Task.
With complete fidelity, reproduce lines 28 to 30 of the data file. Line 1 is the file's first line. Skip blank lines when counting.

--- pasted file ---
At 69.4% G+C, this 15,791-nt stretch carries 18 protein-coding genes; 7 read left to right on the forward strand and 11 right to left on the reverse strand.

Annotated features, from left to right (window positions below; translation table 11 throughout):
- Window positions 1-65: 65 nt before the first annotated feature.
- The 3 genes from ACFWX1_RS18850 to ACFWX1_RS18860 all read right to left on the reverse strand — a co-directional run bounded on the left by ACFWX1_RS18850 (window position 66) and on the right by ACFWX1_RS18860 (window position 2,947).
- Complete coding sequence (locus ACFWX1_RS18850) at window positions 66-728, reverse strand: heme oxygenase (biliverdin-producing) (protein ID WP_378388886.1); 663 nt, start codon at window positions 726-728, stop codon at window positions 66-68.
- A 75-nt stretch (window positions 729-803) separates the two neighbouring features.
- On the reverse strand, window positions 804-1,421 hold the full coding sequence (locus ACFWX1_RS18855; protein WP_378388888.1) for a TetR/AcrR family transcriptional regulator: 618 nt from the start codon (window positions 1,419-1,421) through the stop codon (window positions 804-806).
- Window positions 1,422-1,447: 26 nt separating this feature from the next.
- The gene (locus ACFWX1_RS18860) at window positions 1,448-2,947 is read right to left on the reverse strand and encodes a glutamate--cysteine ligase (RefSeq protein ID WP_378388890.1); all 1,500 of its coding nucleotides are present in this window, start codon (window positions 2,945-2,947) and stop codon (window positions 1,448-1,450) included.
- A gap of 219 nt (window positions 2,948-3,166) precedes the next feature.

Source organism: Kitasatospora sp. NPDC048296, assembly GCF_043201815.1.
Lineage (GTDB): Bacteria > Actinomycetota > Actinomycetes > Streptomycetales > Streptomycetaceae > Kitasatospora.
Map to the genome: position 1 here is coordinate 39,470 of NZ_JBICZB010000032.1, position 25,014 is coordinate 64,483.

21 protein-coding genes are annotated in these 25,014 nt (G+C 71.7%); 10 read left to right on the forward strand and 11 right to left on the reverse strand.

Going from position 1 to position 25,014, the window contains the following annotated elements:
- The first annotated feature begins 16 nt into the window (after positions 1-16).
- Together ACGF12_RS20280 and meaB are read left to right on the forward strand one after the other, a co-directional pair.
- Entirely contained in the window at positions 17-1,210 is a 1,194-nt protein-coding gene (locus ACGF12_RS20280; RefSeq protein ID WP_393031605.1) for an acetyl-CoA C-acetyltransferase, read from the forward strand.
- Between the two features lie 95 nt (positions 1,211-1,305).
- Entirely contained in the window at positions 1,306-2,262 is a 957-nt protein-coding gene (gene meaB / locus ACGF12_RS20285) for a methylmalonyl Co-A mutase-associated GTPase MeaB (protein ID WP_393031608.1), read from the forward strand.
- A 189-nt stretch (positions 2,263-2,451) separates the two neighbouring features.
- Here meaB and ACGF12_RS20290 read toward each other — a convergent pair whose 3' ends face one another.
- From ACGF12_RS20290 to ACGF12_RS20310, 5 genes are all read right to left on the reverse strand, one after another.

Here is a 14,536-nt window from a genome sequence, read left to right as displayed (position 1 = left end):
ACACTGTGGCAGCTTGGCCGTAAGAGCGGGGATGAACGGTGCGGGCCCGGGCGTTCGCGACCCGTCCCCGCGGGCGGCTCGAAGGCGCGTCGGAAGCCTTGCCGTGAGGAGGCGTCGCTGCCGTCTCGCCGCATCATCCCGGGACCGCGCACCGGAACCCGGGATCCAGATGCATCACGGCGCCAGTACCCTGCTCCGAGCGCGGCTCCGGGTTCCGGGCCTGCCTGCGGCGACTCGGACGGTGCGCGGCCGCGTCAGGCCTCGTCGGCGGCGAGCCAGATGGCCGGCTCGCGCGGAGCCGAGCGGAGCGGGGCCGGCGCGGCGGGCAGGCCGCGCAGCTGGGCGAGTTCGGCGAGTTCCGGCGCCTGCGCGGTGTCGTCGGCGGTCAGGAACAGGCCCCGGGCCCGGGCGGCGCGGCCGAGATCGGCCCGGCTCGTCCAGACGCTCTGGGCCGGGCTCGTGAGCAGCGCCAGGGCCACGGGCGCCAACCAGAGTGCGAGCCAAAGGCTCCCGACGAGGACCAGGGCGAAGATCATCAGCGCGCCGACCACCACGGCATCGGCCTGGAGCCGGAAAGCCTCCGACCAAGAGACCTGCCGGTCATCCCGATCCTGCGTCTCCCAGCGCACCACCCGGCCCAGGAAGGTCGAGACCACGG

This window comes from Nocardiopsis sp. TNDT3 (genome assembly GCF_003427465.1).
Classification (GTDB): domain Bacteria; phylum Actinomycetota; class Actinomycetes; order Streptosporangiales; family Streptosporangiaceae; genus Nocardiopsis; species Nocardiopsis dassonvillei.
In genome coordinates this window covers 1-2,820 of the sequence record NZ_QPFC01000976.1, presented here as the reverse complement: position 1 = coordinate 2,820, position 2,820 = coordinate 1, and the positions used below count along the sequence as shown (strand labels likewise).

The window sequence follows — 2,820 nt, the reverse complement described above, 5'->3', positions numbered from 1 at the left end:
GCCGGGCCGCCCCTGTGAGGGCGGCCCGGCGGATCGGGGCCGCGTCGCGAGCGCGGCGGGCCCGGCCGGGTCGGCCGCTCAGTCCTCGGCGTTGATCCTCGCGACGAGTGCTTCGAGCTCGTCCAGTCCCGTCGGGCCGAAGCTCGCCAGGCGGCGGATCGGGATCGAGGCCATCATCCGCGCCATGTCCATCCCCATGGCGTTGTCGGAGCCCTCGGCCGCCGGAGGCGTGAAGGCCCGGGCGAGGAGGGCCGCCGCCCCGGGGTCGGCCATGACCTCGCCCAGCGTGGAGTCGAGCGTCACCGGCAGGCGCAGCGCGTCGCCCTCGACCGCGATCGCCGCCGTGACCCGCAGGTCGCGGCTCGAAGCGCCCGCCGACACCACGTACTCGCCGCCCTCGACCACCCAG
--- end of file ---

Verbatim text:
In genome coordinates this window covers 1-2,820 of the sequence record NZ_QPFC01000976.1, presented here as the reverse complement: position 1 = coordinate 2,820, position 2,820 = coordinate 1, and the positions used below count along the sequence as shown (strand labels likewise).

The window sequence follows — 2,820 nt, the reverse complement described above, 5'->3', positions numbered from 1 at the left end:
GCCGGGCCGCCCCTGTGAGGGCGGCCCGGCGGATCGGGGCCGCGTCGCGAGCGCGGCGGGCCCGGCCGGGTCGGCCGCTCAGTCCTCGGCGTTGATCCTCGCGACGAGTGCTTCGAGCTCGTCCAGTCCCGTCGGGCCGAAGCTCGCCAGGCGGCGGATCGGGATCGAGGCCATCATCCGCGCCATGTCCATCCCCATGGCGTTGTCGGAGCCCTCGGCCGCCGGAGGCGTGAAGGCCCGGGCGAGGAGGGCCGCCGCCCCGGGGTCGGCCATGACCTCGCCCAGCGTGGAGTCGAGCGTCACCGGCAGGCGCAGCGCGTCGCCCTCGACCGCGATCGCCGCCGTGACCCGCAGGTCGCGGCTCGAAGCGCCCGCCGACACCACGTACTCGCCGCCCTCGACCACCCAG